PacBio is basing the new suit on two different U.S. patents, 9,678,056 "Control of enzyme translocation in nanopore sequencing" (issued June 13, 2017 with a priority date of Apr 10, 2009) and 9,738,929 "Nucleic acid sequence analysis" (issued Aug 22, 2017 with a priority date of Mar 28, 2008).
I won't dig into the '056 patent -- it's all biochemistry and I don't have a feel for the prior art here. The key concept is patenting the idea of controlling translocation of a substrate through a nanopore using a protein complex with two different kinetic modes. My quick take is that if there isn't prior art, this is likely to be a solid patent as that seems like a truly inventive step.
The '929 patent simply exasperates me on two different levels. First, there is the form of the patent and then there is the content of the patent, or at least the content which PacBio is trying to use.
What do I mean by the form of the patent? Patents are divided into several parts. There is the title, which is too often all-encompassing ambiguity. That includes many of my patents, but not that '056 patent which actually has an informative title. But "Nucleic acid sequence analysis" is about as generic as they come. Then there are images which help illustrate the patent and its claims. There is a lengthy description section. Then there are the actual claims.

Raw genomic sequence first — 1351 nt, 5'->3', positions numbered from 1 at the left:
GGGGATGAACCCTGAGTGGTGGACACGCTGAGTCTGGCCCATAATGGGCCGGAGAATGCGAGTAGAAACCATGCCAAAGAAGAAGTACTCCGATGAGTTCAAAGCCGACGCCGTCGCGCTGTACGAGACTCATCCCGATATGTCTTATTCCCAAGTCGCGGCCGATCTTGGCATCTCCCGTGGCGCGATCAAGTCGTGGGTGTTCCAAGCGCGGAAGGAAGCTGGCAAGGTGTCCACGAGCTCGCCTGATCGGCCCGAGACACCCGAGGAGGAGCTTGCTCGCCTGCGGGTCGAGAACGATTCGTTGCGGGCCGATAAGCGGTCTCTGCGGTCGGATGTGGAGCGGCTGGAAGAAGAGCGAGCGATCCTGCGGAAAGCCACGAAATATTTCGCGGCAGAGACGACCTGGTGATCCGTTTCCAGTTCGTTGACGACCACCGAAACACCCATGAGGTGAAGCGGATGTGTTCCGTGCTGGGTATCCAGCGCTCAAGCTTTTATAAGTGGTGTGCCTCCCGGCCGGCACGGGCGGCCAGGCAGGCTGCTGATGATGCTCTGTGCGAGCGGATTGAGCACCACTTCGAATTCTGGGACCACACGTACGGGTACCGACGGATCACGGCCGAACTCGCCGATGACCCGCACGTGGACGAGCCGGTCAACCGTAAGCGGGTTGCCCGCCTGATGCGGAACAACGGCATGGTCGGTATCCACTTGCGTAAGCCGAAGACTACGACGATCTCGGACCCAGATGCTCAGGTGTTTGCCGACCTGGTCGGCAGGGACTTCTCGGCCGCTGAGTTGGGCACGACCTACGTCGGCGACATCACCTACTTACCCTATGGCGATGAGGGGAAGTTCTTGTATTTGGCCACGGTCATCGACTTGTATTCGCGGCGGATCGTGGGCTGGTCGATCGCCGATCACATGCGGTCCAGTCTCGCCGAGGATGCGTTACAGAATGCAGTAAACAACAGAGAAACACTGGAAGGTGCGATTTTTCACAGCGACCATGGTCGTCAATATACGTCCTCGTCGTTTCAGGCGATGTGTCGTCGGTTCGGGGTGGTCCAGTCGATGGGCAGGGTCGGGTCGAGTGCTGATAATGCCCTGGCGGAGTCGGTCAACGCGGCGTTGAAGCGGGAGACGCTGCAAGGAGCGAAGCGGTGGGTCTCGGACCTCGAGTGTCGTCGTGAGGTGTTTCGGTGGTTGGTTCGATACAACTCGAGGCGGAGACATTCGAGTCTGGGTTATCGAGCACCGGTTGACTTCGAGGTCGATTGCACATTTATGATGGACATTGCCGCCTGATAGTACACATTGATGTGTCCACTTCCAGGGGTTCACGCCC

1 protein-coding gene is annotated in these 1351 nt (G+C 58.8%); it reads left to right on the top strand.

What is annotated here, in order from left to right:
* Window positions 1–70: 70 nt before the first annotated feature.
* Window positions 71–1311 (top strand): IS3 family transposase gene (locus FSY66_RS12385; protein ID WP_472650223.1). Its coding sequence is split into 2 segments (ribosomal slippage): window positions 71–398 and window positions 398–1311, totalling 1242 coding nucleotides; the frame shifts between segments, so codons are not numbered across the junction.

My umbrage with the '929 patent arises from the schizoid nature of the substantial sections of the patent, as the images and description are consistent with each other but utterly divorced from the claims made. The images and descriptions are all about the abandoned approach called strobe sequencing, by which long fragments would be read in the SMRT system in bursts in which sometime the ZMWs are left dark. During the dark periods, the polymerase translocates but doesn't suffer photodamage -- but also can't generate data. This once seemed a promising approach to getting long-range information, but PacBio has made such spectacular progress on mitigating photodamage that it became irrelevant. But this is what these sections are about, covering hardware, biochemistry and computational approaches to handling such data. It's all about sequencing with an optical system.
But none of the claims have anything to do with optical sequencing. That's barely covered in the description -- a single paragraph though it is followed by an elastic clause that explicitly says the description is meaningless for establishing claims: